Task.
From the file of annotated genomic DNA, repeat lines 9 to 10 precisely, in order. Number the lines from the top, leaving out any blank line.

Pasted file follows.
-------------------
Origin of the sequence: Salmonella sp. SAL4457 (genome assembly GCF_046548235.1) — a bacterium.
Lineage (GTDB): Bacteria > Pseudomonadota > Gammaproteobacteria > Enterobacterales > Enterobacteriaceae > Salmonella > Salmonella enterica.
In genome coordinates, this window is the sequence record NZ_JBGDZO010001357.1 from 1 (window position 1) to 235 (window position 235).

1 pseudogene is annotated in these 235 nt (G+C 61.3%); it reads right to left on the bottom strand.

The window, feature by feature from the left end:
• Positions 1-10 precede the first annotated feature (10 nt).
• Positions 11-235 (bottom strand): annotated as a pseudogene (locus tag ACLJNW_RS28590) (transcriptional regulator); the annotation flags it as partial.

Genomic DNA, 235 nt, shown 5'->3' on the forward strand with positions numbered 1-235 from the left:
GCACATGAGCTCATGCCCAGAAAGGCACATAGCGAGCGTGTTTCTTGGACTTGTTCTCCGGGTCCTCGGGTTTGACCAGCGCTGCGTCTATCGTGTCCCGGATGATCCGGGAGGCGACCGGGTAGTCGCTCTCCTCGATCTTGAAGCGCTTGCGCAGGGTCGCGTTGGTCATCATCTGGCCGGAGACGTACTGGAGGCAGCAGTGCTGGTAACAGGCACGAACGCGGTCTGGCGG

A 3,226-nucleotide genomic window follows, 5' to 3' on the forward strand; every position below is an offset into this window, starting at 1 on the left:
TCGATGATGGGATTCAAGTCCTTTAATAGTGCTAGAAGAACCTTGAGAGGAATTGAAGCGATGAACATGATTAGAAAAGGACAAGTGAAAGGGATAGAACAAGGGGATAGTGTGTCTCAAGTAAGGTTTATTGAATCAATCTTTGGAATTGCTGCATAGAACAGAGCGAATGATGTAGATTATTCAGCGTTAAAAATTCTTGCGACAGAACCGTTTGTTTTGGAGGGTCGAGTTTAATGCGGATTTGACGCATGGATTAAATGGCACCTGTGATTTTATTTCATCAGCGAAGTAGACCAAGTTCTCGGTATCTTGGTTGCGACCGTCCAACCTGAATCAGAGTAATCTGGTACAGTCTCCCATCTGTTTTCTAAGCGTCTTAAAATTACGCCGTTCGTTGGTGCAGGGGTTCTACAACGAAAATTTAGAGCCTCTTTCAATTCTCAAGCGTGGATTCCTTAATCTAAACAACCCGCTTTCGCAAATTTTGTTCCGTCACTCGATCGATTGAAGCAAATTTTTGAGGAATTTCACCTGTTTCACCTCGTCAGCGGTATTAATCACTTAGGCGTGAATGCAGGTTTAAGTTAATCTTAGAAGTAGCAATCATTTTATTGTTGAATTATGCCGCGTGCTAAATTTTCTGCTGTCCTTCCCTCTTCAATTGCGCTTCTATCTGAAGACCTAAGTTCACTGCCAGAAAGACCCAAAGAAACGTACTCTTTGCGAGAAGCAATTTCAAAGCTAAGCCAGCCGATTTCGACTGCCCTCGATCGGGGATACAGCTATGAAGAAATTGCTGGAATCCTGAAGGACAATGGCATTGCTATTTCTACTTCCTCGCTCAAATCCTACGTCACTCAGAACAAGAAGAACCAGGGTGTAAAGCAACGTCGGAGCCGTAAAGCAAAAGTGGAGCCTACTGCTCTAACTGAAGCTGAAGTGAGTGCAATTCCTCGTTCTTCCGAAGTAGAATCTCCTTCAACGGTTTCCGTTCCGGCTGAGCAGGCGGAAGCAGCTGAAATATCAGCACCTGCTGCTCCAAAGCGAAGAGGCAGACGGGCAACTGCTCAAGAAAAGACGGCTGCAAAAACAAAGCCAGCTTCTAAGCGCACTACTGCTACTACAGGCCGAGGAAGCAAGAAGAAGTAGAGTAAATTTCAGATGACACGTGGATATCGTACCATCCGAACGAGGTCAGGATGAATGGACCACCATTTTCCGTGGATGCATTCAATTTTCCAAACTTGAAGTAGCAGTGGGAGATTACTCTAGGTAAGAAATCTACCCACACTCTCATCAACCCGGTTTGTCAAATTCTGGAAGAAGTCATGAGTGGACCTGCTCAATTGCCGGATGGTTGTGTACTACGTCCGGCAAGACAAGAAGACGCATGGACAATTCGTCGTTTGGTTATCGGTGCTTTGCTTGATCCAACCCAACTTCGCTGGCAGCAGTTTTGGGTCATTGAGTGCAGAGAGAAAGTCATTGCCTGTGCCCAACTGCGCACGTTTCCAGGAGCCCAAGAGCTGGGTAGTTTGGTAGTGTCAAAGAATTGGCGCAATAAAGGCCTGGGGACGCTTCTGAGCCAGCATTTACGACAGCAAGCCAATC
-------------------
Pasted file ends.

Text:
GCACATGAGCTCATGCCCAGAAAGGCACATAGCGAGCGTGTTTCTTGGACTTGTTCTCCGGGTCCTCGGGTTTGACCAGCGCTGCGTCTATCGTGTCCCGGATGATCCGGGAGGCGACCGGGTAGTCGCTCTCCTCGATCTTGAAGCGCTTGCGCAGGGTCGCGTTGGTCATCATCTGGCCGGAGACGTACTGGAGGCAGCAGTGCTGGTAACAGGCACGAACGCGGTCTGGCGG

A 3,226-nucleotide genomic window follows, 5' to 3' on the forward strand; every position below is an offset into this window, starting at 1 on the left: